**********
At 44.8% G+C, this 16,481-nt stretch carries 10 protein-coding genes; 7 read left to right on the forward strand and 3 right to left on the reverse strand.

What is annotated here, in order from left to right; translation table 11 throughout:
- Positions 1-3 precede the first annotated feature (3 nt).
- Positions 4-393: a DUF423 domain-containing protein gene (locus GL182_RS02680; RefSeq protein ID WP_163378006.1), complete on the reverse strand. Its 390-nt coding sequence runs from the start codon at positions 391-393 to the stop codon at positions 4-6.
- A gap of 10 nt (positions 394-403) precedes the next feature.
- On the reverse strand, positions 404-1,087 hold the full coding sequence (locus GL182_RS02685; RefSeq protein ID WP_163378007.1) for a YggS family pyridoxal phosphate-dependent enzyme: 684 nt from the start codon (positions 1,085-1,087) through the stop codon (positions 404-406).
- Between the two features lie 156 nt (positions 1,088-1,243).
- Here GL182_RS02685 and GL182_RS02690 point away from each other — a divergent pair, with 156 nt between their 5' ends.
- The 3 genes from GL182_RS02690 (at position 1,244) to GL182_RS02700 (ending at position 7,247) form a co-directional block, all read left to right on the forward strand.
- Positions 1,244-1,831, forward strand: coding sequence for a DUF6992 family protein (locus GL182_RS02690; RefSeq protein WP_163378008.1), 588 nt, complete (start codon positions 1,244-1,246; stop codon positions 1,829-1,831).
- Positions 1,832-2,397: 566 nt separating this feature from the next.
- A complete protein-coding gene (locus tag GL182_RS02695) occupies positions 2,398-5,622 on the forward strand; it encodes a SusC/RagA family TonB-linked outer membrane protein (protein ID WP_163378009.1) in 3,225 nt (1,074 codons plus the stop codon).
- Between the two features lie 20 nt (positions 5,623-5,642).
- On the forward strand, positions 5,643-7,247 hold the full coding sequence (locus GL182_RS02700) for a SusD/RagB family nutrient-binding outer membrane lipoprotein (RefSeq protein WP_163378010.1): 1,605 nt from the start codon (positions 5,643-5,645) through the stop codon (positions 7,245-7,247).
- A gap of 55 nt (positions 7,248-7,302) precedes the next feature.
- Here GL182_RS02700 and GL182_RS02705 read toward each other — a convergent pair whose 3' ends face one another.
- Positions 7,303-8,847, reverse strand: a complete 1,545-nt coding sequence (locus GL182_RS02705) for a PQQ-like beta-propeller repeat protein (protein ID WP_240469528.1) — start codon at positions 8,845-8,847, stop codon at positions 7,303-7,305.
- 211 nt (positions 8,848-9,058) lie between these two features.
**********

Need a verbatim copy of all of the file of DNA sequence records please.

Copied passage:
At 44.8% G+C, this 16,481-nt stretch carries 10 protein-coding genes; 7 read left to right on the forward strand and 3 right to left on the reverse strand.

What is annotated here, in order from left to right; translation table 11 throughout:
- Positions 1-3 precede the first annotated feature (3 nt).
- Positions 4-393: a DUF423 domain-containing protein gene (locus GL182_RS02680; RefSeq protein ID WP_163378006.1), complete on the reverse strand. Its 390-nt coding sequence runs from the start codon at positions 391-393 to the stop codon at positions 4-6.
- A gap of 10 nt (positions 394-403) precedes the next feature.
- On the reverse strand, positions 404-1,087 hold the full coding sequence (locus GL182_RS02685; RefSeq protein ID WP_163378007.1) for a YggS family pyridoxal phosphate-dependent enzyme: 684 nt from the start codon (positions 1,085-1,087) through the stop codon (positions 404-406).
- Between the two features lie 156 nt (positions 1,088-1,243).
- Here GL182_RS02685 and GL182_RS02690 point away from each other — a divergent pair, with 156 nt between their 5' ends.
- The 3 genes from GL182_RS02690 (at position 1,244) to GL182_RS02700 (ending at position 7,247) form a co-directional block, all read left to right on the forward strand.
- Positions 1,244-1,831, forward strand: coding sequence for a DUF6992 family protein (locus GL182_RS02690; RefSeq protein WP_163378008.1), 588 nt, complete (start codon positions 1,244-1,246; stop codon positions 1,829-1,831).
- Positions 1,832-2,397: 566 nt separating this feature from the next.
- A complete protein-coding gene (locus tag GL182_RS02695) occupies positions 2,398-5,622 on the forward strand; it encodes a SusC/RagA family TonB-linked outer membrane protein (protein ID WP_163378009.1) in 3,225 nt (1,074 codons plus the stop codon).
- Between the two features lie 20 nt (positions 5,623-5,642).
- On the forward strand, positions 5,643-7,247 hold the full coding sequence (locus GL182_RS02700) for a SusD/RagB family nutrient-binding outer membrane lipoprotein (RefSeq protein WP_163378010.1): 1,605 nt from the start codon (positions 5,643-5,645) through the stop codon (positions 7,245-7,247).
- A gap of 55 nt (positions 7,248-7,302) precedes the next feature.
- Here GL182_RS02700 and GL182_RS02705 read toward each other — a convergent pair whose 3' ends face one another.
- Positions 7,303-8,847, reverse strand: a complete 1,545-nt coding sequence (locus GL182_RS02705) for a PQQ-like beta-propeller repeat protein (protein ID WP_240469528.1) — start codon at positions 8,845-8,847, stop codon at positions 7,303-7,305.
- 211 nt (positions 8,848-9,058) lie between these two features.